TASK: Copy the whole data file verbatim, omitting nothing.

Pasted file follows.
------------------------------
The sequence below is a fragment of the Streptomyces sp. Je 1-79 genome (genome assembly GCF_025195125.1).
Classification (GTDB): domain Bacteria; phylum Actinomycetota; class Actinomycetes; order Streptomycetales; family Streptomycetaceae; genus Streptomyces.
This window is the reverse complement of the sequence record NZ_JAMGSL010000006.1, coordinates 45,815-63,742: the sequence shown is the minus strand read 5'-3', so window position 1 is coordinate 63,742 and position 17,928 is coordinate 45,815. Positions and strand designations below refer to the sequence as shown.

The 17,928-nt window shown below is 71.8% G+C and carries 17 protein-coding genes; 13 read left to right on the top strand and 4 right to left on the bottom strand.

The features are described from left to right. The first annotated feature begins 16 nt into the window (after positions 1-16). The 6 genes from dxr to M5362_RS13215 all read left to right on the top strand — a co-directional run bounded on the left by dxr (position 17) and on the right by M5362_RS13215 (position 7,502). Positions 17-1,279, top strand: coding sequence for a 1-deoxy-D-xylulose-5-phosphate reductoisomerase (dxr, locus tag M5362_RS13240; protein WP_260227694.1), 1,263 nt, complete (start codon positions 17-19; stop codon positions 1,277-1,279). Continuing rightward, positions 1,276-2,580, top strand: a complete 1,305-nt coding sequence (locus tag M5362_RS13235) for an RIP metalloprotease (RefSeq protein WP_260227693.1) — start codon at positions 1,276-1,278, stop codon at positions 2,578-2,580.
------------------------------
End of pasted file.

The sequence below is a fragment of the Streptomyces sp. Je 1-79 genome (genome assembly GCF_025195125.1).
Classification (GTDB): domain Bacteria; phylum Actinomycetota; class Actinomycetes; order Streptomycetales; family Streptomycetaceae; genus Streptomyces.
This window is the reverse complement of the sequence record NZ_JAMGSL010000006.1, coordinates 45,815-63,742: the sequence shown is the minus strand read 5'-3', so window position 1 is coordinate 63,742 and position 17,928 is coordinate 45,815. Positions and strand designations below refer to the sequence as shown.

The 17,928-nt window shown below is 71.8% G+C and carries 17 protein-coding genes; 13 read left to right on the top strand and 4 right to left on the bottom strand.

The features are described from left to right. The first annotated feature begins 16 nt into the window (after positions 1-16). The 6 genes from dxr to M5362_RS13215 all read left to right on the top strand — a co-directional run bounded on the left by dxr (position 17) and on the right by M5362_RS13215 (position 7,502). Positions 17-1,279, top strand: coding sequence for a 1-deoxy-D-xylulose-5-phosphate reductoisomerase (dxr, locus tag M5362_RS13240; protein WP_260227694.1), 1,263 nt, complete (start codon positions 17-19; stop codon positions 1,277-1,279). Continuing rightward, positions 1,276-2,580, top strand: a complete 1,305-nt coding sequence (locus tag M5362_RS13235) for an RIP metalloprotease (RefSeq protein WP_260227693.1) — start codon at positions 1,276-1,278, stop codon at positions 2,578-2,580.